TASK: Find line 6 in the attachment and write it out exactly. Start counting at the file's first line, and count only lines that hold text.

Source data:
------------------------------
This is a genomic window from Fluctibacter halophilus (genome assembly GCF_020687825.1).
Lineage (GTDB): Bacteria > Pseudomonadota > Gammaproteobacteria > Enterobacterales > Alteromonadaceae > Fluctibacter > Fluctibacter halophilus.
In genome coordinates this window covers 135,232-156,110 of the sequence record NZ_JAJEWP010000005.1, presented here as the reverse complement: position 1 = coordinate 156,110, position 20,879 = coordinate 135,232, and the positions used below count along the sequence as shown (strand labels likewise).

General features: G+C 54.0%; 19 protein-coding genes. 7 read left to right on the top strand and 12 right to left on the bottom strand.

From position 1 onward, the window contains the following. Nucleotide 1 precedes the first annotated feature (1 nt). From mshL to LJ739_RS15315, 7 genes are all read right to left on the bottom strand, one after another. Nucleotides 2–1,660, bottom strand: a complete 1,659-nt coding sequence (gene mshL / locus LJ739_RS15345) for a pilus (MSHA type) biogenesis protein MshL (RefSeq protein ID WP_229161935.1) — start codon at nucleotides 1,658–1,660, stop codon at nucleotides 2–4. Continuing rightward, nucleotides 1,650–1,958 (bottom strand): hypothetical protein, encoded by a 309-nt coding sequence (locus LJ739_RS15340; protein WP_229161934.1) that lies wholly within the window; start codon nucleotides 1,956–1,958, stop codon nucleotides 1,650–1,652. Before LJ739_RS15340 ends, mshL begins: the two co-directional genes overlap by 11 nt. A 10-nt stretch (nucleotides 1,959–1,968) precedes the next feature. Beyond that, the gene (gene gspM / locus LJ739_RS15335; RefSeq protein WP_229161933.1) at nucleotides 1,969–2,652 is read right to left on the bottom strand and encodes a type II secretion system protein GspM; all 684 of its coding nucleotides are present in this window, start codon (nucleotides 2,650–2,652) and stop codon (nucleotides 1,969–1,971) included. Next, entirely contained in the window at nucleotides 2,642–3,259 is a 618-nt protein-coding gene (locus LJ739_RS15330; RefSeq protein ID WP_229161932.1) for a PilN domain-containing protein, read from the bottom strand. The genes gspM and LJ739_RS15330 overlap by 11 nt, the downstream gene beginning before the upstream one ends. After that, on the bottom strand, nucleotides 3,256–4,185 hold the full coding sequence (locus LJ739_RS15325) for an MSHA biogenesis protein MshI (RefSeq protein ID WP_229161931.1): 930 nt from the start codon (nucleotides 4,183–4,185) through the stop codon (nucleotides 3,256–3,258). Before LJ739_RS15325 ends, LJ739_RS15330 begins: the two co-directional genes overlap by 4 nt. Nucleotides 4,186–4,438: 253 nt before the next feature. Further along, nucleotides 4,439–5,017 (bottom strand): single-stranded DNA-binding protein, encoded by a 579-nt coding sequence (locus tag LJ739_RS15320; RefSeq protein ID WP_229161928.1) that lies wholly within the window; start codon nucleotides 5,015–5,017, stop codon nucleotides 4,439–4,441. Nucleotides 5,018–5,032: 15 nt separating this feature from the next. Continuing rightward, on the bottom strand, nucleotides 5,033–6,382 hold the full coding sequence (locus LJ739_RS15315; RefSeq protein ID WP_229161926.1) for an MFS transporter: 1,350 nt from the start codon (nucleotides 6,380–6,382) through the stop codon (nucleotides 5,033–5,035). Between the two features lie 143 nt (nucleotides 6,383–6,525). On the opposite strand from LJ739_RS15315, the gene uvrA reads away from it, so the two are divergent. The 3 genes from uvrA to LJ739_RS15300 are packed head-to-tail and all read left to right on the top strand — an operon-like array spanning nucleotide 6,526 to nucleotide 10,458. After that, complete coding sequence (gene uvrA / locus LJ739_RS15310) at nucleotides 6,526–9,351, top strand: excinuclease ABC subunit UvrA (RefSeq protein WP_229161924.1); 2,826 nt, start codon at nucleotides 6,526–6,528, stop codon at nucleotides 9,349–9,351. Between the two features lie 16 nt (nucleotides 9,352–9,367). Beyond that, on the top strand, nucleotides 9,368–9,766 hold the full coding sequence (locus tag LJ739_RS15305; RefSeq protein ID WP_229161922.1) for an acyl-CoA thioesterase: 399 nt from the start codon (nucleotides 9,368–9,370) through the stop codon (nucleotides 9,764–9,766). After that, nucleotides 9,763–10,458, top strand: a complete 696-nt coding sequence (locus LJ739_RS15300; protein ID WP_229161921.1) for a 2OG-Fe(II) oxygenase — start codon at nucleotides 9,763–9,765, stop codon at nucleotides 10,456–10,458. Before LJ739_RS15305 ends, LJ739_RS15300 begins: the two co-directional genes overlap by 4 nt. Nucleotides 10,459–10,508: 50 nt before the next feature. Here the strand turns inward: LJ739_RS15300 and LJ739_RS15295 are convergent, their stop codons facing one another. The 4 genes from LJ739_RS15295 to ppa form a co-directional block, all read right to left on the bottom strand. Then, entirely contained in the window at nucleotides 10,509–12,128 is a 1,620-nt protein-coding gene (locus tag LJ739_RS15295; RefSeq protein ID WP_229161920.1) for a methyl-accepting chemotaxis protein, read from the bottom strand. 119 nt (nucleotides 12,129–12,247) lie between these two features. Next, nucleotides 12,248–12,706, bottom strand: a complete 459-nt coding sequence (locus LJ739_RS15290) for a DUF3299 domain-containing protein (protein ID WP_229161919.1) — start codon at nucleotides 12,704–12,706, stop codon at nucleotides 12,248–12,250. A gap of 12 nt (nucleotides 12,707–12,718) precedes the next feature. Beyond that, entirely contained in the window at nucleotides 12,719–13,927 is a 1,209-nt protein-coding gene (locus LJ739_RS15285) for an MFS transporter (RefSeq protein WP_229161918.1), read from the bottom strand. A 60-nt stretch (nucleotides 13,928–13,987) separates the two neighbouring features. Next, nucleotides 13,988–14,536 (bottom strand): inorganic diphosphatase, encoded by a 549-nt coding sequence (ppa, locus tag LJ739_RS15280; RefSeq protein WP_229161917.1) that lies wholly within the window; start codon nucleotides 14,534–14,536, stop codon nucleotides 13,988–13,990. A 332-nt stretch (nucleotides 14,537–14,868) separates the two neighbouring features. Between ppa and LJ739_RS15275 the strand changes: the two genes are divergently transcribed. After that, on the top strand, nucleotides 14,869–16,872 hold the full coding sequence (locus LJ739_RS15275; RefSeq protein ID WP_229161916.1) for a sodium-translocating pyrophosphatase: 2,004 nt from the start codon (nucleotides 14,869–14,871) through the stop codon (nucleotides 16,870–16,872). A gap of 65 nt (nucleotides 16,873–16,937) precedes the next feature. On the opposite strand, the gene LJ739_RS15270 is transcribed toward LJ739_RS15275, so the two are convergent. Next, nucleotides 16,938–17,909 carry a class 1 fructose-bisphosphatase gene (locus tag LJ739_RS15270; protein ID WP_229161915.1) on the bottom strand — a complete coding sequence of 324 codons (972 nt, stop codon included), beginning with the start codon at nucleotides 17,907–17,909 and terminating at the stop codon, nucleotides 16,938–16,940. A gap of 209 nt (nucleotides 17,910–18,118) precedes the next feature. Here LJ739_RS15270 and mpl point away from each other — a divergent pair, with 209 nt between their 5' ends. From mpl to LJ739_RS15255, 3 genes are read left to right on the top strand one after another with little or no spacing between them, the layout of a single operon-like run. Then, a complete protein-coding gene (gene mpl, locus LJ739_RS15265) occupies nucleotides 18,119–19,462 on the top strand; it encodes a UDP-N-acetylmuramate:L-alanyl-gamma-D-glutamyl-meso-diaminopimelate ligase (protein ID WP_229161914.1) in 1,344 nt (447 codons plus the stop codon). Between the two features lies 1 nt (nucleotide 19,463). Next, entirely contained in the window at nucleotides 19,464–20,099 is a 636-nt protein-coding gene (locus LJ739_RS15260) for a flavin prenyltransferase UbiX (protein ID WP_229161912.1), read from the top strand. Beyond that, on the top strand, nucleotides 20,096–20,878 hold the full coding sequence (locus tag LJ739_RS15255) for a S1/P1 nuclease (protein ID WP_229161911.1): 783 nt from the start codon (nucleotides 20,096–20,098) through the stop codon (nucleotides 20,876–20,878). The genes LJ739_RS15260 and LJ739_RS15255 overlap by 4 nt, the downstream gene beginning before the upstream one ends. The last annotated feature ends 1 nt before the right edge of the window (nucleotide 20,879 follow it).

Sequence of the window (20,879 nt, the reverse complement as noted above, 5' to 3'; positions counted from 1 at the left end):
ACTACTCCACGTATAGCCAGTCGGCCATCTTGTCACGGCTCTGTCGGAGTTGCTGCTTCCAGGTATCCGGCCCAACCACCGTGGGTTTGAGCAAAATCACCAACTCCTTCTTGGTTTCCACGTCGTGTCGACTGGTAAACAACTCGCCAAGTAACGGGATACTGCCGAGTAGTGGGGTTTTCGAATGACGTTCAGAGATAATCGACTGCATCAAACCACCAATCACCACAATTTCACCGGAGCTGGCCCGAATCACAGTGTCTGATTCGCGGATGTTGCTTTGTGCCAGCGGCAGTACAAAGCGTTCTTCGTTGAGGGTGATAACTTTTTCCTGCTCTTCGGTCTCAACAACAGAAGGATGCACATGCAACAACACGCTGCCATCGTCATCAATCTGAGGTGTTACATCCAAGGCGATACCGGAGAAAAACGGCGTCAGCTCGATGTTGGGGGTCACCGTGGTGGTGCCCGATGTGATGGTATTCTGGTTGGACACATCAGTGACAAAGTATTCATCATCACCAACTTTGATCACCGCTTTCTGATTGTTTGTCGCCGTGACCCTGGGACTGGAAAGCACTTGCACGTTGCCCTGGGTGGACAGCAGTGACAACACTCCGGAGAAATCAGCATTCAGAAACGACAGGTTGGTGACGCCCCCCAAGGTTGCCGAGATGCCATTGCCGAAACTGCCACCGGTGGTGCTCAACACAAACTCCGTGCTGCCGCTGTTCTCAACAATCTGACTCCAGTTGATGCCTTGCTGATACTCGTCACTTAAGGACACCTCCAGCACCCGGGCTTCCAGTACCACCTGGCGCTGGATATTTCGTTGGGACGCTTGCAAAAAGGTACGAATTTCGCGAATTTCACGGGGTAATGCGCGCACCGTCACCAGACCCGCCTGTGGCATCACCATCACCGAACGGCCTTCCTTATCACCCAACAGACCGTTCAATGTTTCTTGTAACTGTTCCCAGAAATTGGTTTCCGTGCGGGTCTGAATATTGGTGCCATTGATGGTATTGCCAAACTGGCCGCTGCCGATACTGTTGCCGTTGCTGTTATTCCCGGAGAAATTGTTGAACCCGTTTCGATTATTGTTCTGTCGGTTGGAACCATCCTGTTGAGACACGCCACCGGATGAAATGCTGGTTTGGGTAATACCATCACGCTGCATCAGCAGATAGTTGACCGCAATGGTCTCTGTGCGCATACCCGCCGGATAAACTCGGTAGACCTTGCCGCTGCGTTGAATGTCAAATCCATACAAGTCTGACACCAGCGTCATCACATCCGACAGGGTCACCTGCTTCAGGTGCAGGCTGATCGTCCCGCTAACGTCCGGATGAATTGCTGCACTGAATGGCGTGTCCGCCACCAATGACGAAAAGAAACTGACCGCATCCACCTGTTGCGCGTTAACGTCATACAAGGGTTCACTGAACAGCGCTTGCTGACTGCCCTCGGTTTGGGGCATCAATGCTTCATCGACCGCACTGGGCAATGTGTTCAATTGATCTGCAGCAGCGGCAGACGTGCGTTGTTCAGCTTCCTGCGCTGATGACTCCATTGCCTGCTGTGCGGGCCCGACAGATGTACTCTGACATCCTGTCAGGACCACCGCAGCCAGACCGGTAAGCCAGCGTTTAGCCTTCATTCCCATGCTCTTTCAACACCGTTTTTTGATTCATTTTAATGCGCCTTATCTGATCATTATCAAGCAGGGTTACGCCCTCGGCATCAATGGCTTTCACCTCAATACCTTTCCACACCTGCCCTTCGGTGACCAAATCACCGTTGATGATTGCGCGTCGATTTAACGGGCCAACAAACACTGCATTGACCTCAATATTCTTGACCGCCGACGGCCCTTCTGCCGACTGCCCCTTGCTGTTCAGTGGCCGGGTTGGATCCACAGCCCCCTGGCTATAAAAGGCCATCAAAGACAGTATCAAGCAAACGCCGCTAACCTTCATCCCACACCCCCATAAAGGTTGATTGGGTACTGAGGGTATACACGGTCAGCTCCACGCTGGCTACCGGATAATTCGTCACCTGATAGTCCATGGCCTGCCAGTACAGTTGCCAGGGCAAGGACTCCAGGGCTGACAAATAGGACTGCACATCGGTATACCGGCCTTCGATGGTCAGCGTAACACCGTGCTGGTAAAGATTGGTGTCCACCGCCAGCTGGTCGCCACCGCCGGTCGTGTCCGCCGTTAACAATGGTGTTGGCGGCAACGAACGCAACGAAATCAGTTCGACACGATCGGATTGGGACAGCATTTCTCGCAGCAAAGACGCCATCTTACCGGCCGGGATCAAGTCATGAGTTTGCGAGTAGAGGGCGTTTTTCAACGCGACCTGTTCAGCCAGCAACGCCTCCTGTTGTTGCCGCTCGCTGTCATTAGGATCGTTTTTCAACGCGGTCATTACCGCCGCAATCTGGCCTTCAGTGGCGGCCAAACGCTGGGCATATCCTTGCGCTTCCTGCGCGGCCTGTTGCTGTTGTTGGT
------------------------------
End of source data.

Sequence of the window (20,879 nt, the reverse complement as noted above, 5' to 3'; positions counted from 1 at the left end):